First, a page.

The Western pickleball grip provides a lot of top spin but makes hitting backhand strokes on the pickleball court extremely tough. On a forehand, a Western pickleball hold places your palm behind the pickleball paddle, resulting in strong pickleball forehands.

Because your palm is behind the flat side of the paddle, this grip is ideal for forehand strokes. This grip is known as the western or semi-western grip in tennis. A semi-western grip is when the base of your forefinger rests on the location of the handle. It's a totally Western grip if it's all the way to the bottom of the handle.

Grab the handle of the paddle like a fly swatter and swat an insect in front of you to hold a paddle with a western grip. Your forearm will be perpendicular to the plane of the paddle face if you use a full western grip. A semi-western grip isn't exactly perpendicular to the ground.

This is the grip that many novices will use. It works great for forehand shots, but backhands can be a bit uncomfortable. Some players may then employ a two handed backhand grip to compensate for the paddle's odd angle.

Eastern Grip

The Eastern grip is a superb combination of forehand and backhand strokes. This third grip is by far the most common in pickleball, and it's the grip with which I discussed shaking hands with the paddle.

Your index finger knuckle would be on bevel 3, not bevel 2 in this case; it's halfway between the hammer (continental) and fly swatter (western) grips, with a slight slant. If you're having trouble with the continental grip, this is a decent compromise that sets you up properly for both forehand and backhand shots.

This grip is somewhat better for forehand and hard volleys, but it can still be difficult when hitting a backhand like a western grip. The grip is more continental in style, but with a little slant to the face.

For you to better understand the process, you can check this Youtube video for the elaborative method: 

What Grip Do The Pros Use In Pickleball?

When playing pickleball, players take turns hitting their opponents ball over the pickleball net so that it lands in the other teams section. The pickleball grip that competitive pickleball players use in pickleball is called the "shakehand grip". This grip is used by many players at all levels of play, both right-handed and left-handed.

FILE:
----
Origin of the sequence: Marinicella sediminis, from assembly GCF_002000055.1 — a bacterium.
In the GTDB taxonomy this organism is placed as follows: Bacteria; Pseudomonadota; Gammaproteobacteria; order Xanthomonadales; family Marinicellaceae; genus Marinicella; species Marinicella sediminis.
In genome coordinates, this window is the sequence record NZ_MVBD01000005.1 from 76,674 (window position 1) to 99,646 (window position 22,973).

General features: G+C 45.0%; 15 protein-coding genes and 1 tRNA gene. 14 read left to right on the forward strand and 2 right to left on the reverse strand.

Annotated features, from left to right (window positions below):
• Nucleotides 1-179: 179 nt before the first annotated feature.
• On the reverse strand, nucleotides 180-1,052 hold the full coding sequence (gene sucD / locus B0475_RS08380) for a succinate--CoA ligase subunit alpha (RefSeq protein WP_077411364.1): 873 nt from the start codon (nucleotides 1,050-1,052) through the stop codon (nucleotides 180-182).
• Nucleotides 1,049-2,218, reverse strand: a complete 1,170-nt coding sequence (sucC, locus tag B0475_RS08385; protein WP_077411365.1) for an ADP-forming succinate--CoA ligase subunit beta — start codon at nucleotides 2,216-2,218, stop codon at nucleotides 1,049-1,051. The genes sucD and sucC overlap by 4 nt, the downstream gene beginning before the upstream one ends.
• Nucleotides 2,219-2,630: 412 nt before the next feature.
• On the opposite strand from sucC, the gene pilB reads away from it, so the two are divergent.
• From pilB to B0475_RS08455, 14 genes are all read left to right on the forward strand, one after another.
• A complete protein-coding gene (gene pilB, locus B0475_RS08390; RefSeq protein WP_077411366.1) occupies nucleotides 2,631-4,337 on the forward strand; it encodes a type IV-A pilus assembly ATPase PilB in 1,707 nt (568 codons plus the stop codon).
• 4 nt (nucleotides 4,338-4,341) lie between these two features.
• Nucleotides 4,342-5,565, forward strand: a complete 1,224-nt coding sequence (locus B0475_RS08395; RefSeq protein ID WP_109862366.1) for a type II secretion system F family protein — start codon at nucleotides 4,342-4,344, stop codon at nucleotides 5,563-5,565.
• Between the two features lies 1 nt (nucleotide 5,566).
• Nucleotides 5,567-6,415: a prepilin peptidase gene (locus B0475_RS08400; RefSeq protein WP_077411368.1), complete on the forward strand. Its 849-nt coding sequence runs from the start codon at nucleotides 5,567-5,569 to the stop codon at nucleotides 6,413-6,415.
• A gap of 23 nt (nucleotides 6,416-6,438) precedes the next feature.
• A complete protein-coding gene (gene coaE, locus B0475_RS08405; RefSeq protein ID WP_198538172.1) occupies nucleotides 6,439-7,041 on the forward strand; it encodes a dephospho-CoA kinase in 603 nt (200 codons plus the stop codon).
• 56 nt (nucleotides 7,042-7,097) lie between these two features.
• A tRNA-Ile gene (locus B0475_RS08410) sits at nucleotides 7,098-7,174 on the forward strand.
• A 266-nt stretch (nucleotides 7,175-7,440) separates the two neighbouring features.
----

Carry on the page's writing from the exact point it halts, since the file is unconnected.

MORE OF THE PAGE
This type of grip is also known as a "tennis grip" or a "grip with fingers outstretched."

It's not always easy to find a pickleball paddle with this type of handle. But if you do, it's worth trying it out to see if you like it.

How Do You Pick The Pickleball Paddle Grip Size?

The grip size for pickleballs can vary depending on the player’s skill level, their hand size, and the type of paddle they use. The most common grip sizes are 4 inch and 5 inch. A 4-inch grip is typically used by beginners because it has less surface area and it's easier to control the ball with more accuracy than a larger grip size would allow for. 

A 5-inch grip is typically used by more advanced players because it provides more surface area which allows people to tighten their hand and grip the racquet better.A 5-inch grip is typically used by more advanced players because it provides more surface area which allows for a greater amount of control over the racquet. With this grip, a player is able to generate power on their shots with ease and accuracy.

A finger test is an effective way to choose the ideal grip size. Align your ruler so that one end is parallel to the bottom of the palm's second (or middle) crease and the other end is parallel to your third finger (ring finger). The distance between the tip of your ring finger and the bottom lateral palm crease determines the size of your paddle grip.